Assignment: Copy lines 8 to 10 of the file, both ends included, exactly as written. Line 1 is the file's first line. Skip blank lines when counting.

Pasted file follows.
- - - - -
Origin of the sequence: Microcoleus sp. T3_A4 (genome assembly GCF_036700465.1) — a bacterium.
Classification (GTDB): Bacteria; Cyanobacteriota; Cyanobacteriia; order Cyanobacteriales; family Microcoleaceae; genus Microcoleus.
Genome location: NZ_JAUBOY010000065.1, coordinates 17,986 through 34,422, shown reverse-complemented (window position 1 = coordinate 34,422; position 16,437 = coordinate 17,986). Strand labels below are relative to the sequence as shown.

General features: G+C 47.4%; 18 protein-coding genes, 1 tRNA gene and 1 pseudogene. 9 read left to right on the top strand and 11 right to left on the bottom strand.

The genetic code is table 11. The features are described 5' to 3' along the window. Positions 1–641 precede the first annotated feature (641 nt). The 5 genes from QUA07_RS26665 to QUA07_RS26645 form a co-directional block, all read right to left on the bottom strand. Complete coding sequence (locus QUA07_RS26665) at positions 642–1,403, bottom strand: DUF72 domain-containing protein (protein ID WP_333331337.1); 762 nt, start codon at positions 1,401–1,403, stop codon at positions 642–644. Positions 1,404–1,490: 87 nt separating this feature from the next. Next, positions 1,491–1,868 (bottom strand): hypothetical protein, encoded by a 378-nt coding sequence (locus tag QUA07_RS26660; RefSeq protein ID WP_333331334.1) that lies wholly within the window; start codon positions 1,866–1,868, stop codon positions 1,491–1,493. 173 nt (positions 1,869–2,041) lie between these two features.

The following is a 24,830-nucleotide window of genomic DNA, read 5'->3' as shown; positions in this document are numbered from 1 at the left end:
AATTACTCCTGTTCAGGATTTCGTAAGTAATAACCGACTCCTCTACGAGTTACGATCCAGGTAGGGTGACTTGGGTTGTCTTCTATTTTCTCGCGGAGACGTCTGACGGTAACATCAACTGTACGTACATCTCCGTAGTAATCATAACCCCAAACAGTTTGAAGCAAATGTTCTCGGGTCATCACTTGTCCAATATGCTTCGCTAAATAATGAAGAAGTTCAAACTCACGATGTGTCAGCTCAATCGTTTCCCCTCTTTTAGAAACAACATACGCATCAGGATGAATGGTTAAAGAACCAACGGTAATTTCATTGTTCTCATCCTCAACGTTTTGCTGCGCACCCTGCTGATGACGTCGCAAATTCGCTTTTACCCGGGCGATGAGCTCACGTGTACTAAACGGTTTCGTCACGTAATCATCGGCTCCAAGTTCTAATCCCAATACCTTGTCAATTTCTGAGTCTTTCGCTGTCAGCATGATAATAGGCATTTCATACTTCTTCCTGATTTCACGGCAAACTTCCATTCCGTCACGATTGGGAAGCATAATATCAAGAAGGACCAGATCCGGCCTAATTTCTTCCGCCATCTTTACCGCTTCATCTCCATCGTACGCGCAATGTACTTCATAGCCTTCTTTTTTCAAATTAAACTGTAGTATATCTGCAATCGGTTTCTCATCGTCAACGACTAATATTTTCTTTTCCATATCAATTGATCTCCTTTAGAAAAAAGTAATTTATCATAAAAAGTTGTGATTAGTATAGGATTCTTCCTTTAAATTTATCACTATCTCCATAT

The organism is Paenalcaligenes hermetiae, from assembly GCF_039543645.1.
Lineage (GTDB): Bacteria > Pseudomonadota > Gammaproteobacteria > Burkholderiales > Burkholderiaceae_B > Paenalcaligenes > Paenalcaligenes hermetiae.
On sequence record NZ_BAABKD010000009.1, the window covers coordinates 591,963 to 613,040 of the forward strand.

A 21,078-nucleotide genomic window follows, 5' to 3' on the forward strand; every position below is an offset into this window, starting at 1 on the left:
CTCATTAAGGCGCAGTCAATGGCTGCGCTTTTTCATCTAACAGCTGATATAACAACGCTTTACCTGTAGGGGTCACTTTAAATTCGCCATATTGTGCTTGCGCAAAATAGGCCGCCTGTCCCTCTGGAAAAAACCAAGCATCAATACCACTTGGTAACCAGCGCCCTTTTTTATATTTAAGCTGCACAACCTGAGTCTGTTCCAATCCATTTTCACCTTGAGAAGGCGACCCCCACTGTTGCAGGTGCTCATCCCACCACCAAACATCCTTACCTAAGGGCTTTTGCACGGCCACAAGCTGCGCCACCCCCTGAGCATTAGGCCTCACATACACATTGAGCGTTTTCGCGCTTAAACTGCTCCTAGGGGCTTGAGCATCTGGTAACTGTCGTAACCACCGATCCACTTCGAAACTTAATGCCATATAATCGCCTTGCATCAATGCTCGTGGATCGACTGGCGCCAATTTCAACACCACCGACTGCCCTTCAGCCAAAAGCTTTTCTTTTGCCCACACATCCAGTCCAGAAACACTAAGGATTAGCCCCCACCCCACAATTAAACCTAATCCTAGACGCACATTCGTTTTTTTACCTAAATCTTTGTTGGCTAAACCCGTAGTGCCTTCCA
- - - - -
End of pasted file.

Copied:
The organism is Paenalcaligenes hermetiae, from assembly GCF_039543645.1.
Lineage (GTDB): Bacteria > Pseudomonadota > Gammaproteobacteria > Burkholderiales > Burkholderiaceae_B > Paenalcaligenes > Paenalcaligenes hermetiae.
On sequence record NZ_BAABKD010000009.1, the window covers coordinates 591,963 to 613,040 of the forward strand.